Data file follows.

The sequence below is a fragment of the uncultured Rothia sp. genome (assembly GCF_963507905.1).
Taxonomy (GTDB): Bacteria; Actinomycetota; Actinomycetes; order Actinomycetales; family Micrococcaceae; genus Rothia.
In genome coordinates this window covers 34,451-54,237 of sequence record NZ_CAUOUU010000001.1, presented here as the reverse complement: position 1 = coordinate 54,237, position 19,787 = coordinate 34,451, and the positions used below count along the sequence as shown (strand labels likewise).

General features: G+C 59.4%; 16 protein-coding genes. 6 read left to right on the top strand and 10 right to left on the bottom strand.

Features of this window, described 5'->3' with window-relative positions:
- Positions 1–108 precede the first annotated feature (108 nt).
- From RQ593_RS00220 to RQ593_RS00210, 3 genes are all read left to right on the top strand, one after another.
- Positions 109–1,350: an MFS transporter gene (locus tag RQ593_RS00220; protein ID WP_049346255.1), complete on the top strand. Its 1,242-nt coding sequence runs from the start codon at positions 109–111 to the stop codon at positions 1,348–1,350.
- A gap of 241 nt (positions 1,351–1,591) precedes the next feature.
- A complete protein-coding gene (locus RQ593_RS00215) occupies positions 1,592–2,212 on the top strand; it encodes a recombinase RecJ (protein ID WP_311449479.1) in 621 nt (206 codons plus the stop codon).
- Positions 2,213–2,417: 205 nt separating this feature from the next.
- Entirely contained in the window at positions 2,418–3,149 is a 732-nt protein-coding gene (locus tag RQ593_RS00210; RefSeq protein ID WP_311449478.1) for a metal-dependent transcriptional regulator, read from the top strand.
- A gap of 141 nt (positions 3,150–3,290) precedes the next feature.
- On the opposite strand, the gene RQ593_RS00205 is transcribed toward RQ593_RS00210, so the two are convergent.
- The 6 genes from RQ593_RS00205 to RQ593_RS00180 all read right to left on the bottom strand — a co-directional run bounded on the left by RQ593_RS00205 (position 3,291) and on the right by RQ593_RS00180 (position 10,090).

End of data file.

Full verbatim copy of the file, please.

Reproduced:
The sequence below is a fragment of the uncultured Rothia sp. genome (assembly GCF_963507905.1).
Taxonomy (GTDB): Bacteria; Actinomycetota; Actinomycetes; order Actinomycetales; family Micrococcaceae; genus Rothia.
In genome coordinates this window covers 34,451-54,237 of sequence record NZ_CAUOUU010000001.1, presented here as the reverse complement: position 1 = coordinate 54,237, position 19,787 = coordinate 34,451, and the positions used below count along the sequence as shown (strand labels likewise).

General features: G+C 59.4%; 16 protein-coding genes. 6 read left to right on the top strand and 10 right to left on the bottom strand.

Features of this window, described 5'->3' with window-relative positions:
- Positions 1–108 precede the first annotated feature (108 nt).
- From RQ593_RS00220 to RQ593_RS00210, 3 genes are all read left to right on the top strand, one after another.
- Positions 109–1,350: an MFS transporter gene (locus tag RQ593_RS00220; protein ID WP_049346255.1), complete on the top strand. Its 1,242-nt coding sequence runs from the start codon at positions 109–111 to the stop codon at positions 1,348–1,350.
- A gap of 241 nt (positions 1,351–1,591) precedes the next feature.
- A complete protein-coding gene (locus RQ593_RS00215) occupies positions 1,592–2,212 on the top strand; it encodes a recombinase RecJ (protein ID WP_311449479.1) in 621 nt (206 codons plus the stop codon).
- Positions 2,213–2,417: 205 nt separating this feature from the next.
- Entirely contained in the window at positions 2,418–3,149 is a 732-nt protein-coding gene (locus tag RQ593_RS00210; RefSeq protein ID WP_311449478.1) for a metal-dependent transcriptional regulator, read from the top strand.
- A gap of 141 nt (positions 3,150–3,290) precedes the next feature.
- On the opposite strand, the gene RQ593_RS00205 is transcribed toward RQ593_RS00210, so the two are convergent.
- The 6 genes from RQ593_RS00205 to RQ593_RS00180 all read right to left on the bottom strand — a co-directional run bounded on the left by RQ593_RS00205 (position 3,291) and on the right by RQ593_RS00180 (position 10,090).